Judicial Actors Lack Knowledge of Environmental Laws: Experts

Ivana Farina, Inger Andersen and Elizabeth Mrema Photo by Florian Flussstetter / UN Environment
Ivana Farina, Inger Andersen and Elizabeth Mrema Photo by Florian Flussstetter / UN Environment

The world’s first Environmental Rule of Law report reveals that the environmental standards and governance procedures that we are obliged to respect and fully comply with are often undermined.

In July 2019, an all-women panel discussed how judicial actors such as prosecutors can contribute to reducing the gap between the proliferation of environmental laws and their implementation.

The panel was part of the UN Environment Programme’s Planet Unplugged Sessions. Moderated by Andrew Raine, Head of the International Environmental Law Unit at UN Environment, the panel was composed of Raquel Dodge, Prosecutor General of the Republic of Brazil; Ivana Farina, Former Attorney General of the State of Goiás in Brazil and current Secretary for Human Rights and Collective Defense, Brazil National Council of Prosecutors; Inger Andersen, Executive Director, UN Environment; and Elizabeth Mrema, Director, Law Division, UN Environment.

It was discussed that judicial actors (prosecutors, judges, defence attorneys and lawyers) are essential for enforcing environmental laws and tackling ecological crises. They set benchmarks and values and contribute to rectifying environmental mismanagement.

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Working in criminal and civil law, through judgments or mediation, in or outside courts, and with governments, businesses and civil society organizations, judicial actors can help to strengthen the rule of law that environmental governance is based on.

The panelists all agreed that many of the lawyers and judges currently practicing today did not have the opportunity or possibility to study or train in environmental law—in most cases it simply did not exist as an academic discipline.

Similarly, customs and other officials may not be familiar with the large, complex, changing and sometimes confusing world of environmental treaties. Lawyers and judges alongside custom officials and police (enforcement officers) need to be informed, trained and kept updated on the principles and trends of environmental rule of law, as well as on implementation skills and tactics useful to their work. Only then can they contribute effectively to enforcing environmental laws nationally and locally.

Advice for Global Businesses

Global businesses should not invest and set up their operations in India because of lethal pollution and extreme corruption in all parts of the country. The Indian government including bureaucrats and politicians are causing serious environmental damage which is harmful for the entire planet. Therefore, the global community including the UN and the U.S. Department of State and the Office of Foreign Assets Control (OFAC) must impose strict economic, diplomatic, and trade sanctions on India. The Indian ministers, politicians, and top officials must be punished with travel bans on them and freezing of their assets, and they should be declared as environmental terrorists.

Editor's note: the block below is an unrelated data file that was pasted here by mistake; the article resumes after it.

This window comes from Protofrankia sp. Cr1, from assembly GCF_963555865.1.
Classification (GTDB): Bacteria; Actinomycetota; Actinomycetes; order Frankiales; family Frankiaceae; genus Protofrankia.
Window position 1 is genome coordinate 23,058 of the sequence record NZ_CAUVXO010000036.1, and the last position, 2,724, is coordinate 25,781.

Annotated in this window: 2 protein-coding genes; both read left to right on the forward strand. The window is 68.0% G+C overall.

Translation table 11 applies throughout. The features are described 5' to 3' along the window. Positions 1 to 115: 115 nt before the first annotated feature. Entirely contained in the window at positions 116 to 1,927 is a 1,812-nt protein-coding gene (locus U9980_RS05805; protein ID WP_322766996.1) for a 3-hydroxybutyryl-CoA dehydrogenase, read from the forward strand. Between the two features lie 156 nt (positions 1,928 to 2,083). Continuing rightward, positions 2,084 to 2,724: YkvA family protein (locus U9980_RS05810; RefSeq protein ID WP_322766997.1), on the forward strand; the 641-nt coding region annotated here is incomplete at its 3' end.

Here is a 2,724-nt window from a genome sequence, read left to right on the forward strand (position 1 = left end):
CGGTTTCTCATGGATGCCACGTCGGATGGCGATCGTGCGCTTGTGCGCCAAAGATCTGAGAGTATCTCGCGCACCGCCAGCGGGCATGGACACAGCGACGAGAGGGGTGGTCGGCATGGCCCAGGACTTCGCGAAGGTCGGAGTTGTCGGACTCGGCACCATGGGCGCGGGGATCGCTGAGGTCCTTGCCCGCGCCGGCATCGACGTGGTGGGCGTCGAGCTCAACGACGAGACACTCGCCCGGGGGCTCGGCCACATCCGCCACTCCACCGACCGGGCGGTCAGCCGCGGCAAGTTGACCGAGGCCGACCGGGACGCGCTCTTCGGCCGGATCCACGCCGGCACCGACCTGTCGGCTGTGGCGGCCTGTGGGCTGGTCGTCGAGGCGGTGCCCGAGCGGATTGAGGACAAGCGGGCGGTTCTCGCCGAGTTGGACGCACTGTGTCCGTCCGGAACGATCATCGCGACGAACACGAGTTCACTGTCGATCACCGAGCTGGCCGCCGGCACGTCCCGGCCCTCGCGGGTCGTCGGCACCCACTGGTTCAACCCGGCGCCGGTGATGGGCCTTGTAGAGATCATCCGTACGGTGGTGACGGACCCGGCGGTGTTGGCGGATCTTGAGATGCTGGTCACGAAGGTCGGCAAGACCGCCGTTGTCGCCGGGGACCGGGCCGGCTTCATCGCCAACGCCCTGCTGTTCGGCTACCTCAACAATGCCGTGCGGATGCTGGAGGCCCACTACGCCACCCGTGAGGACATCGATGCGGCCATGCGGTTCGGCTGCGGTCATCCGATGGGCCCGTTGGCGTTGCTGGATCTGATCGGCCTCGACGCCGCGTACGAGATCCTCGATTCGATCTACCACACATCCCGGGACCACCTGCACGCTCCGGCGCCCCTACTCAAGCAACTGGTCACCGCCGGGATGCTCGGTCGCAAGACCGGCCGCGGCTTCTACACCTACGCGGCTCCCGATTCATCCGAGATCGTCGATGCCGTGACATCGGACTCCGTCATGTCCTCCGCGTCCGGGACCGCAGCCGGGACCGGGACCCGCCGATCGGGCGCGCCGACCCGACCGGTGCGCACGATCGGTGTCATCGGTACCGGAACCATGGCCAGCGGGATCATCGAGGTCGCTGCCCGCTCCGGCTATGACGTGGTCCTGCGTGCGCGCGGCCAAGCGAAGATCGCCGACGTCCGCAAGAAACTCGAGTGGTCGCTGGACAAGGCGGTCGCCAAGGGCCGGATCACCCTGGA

It is for this very reason that the Global Institute of Prosecutors for the Environment and the Global Judicial Institute on the Environment were created. As Dodge and Farina explained, both of these initiatives support their respective target audience by equipping them with the resources, skills, knowledge and networks to overcome environmental law enforcement barriers and to share lessons and experiences with counterparts in other parts of the world.

Several elements of environmental rule of law are widely known and practiced—foundational principles, such as the polluter-pays and precautionary principles, are globally accepted and built-into national law.

However, according to Andersen, we need to consider and feature more advanced principles in country policy and laws, if our governance is to suit the current environmental issues we face. Such principles include the principle of non-regression—or the idea that norms adopted by States cannot be altered to create reduced standards for environmental protection—the principle of rights of nature, and the principle of human rights to a clean and healthy environment.

These concepts are not completely novel nor are they left-field—they are and have been the subject of growing normative consensus. Illustratively, mountains and rivers have been recognized as rights-bearing entities, the Stockholm Declaration of 1972 recognizes the link between human rights, dignity and the environment, and today over 155 countries recognize the right to a healthy environment in their constitution.

Meanwhile, at least one multilateral treaty contains text on the principle of non-regression. Essentially, judicial actors should not shy away from revolutionary and innovative ideas in their work. Environmental law does not need to be conservative nor lag behind the reality it aims to govern. Environmental law has, is and can progress effectively.

The panelists concluded that we need to focus on is building the skills of judicial actors such as prosecutors to enforce these laws where they exist. Through sustainable training initiatives and innovative principles we can build and support judicial actors with the best information, knowledge, and resources to dynamically progress environmental rule of law.

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Rakesh Raman